Like all good folksingers, Wainwright is occasionally inspired to write a song about the news of the day. Reading an article about the so-called "fat gene" scientists have discovered, LW3 addresses the subject of genetic engineering in a happy-go-lucky sounding song that takes an ominous view of genetic engineering. He calls the cong 1994. <<>>
Also based on a news account was a delightful solo performance called Human Cannonball. The CD booklet contains a copy of the New York Times obituary of Emmanuel Zacchini, Sr., who originated the circus act of being shot from a cannon. <<>>
Another highlight of the album is a tune that shows Wainwright to be developing into a bit of a curmudgeon. Cobwebs was inspired by the overuse of the word "like." <<>>
It wouldn't be a Loudon Wainwright III album without one genuinely weird song. Grown Man contains IWIWAL, which was released as the first single, and is sure to raise some eyebrows, even in these days of trash talk shows on commercial television. The musical transition between the beatnik inspired introduction and the Nashville flavored body of the song makes it all the more interesting. <<>>
The album ends with its only cover song, an old Jimmy Rodgers standard Treasure Untold, that was popular in the Sixties folk days. It's done complete with some yodelling. <<>>
Loudon Wainwright's new album Grown Man which had already been released in Europe in the fall, is one of his best studio recordings in recent years. Wainwright is at his best in a live setting, but this is an excellent batch of new songs -- 14 of them plus the Jimmy Rodgers cover -- and the fairly unobtrusive production lets the listener concentrate on what he is saying. Some of his personality also comes across as well, which has not always happened in the past. The result is a enjoyable album sure to please Wainwright's long-time fans and maybe even win him a few new ones, though he is still unlikely to co-opt, say, Pearl Jam's audience.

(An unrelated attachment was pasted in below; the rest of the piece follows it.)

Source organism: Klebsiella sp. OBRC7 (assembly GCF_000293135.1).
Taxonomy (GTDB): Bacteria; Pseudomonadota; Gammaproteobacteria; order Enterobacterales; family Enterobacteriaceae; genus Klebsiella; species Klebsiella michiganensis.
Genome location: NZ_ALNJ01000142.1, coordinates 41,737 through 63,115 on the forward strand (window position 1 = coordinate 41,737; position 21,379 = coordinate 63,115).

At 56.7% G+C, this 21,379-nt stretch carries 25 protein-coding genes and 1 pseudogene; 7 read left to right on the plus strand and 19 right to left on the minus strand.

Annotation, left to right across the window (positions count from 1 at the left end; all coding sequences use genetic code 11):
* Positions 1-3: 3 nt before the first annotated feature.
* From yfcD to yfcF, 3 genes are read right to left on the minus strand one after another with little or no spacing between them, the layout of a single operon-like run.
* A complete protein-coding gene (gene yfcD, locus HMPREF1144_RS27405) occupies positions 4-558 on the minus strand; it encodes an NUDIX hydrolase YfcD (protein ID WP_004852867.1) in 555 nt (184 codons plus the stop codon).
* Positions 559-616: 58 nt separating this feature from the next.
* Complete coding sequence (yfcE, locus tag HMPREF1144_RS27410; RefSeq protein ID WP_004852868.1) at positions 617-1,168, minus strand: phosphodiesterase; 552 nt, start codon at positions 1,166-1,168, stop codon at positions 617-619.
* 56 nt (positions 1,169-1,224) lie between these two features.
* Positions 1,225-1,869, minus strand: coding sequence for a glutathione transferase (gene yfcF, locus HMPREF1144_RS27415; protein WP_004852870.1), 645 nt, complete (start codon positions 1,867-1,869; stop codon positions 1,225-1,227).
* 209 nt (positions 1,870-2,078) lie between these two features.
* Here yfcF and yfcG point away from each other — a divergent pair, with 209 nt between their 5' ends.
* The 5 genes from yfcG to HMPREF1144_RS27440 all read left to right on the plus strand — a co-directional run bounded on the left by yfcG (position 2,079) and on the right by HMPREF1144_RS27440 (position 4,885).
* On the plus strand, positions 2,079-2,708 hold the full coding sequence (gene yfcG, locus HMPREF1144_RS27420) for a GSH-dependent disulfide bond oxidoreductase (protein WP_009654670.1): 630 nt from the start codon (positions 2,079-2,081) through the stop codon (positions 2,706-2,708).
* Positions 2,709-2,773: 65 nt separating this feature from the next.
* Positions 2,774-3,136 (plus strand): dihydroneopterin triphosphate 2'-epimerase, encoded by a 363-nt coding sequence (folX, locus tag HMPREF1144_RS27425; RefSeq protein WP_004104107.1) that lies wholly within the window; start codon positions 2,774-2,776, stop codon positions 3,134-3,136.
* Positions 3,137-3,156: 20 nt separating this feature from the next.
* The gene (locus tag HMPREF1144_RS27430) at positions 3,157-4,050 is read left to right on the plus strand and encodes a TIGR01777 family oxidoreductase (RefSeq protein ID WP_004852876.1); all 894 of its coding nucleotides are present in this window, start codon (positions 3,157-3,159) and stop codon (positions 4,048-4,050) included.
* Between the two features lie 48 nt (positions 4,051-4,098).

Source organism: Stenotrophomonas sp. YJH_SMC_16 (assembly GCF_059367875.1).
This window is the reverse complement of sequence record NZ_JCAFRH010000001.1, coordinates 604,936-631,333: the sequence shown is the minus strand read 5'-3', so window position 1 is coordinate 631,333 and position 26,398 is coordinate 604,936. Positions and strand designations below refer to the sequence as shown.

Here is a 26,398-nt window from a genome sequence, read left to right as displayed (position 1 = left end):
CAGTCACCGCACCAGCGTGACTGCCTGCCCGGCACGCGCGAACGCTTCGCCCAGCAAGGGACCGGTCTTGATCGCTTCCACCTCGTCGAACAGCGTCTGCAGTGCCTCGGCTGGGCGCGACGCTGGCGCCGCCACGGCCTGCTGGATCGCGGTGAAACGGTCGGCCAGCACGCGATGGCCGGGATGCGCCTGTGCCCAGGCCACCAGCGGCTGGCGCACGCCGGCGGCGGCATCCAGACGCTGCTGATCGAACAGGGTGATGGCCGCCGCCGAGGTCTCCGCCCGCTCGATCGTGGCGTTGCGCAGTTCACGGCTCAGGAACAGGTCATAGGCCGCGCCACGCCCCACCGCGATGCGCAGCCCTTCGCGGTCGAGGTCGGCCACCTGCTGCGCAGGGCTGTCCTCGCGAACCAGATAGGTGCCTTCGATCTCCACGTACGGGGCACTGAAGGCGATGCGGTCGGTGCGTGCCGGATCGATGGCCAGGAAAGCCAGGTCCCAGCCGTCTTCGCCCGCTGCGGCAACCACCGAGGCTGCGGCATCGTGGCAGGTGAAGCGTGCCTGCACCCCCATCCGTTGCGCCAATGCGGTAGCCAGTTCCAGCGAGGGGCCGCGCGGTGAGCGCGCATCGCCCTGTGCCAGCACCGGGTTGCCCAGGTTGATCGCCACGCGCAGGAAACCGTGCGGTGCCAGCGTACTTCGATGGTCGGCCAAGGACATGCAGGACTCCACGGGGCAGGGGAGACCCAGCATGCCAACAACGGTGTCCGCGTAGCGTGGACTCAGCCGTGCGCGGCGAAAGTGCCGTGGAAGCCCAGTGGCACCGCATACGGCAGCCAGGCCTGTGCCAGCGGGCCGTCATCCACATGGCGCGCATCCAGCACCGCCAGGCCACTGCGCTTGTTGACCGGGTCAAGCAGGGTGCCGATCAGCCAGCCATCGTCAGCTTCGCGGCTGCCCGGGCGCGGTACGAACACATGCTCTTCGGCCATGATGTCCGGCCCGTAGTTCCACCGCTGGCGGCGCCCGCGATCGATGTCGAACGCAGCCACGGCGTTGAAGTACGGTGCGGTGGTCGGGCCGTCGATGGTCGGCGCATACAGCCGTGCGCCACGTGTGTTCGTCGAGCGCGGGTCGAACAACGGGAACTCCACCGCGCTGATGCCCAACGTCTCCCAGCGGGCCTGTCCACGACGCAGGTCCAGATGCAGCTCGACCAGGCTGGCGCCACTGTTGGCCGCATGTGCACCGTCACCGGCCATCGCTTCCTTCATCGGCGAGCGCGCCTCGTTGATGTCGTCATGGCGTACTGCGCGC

Sonically the album is nicely done -- I have no complaints with Jeffrey Lesser's work as producer and engineer. The production is tasteful and generally understated, and the mix clean and relatively uncompressed. Even the shower recording is respectable.
Grown Man may not be the very best album of Wainwright's 26-year recording career, but I would put it among his top five.
This is George Graham.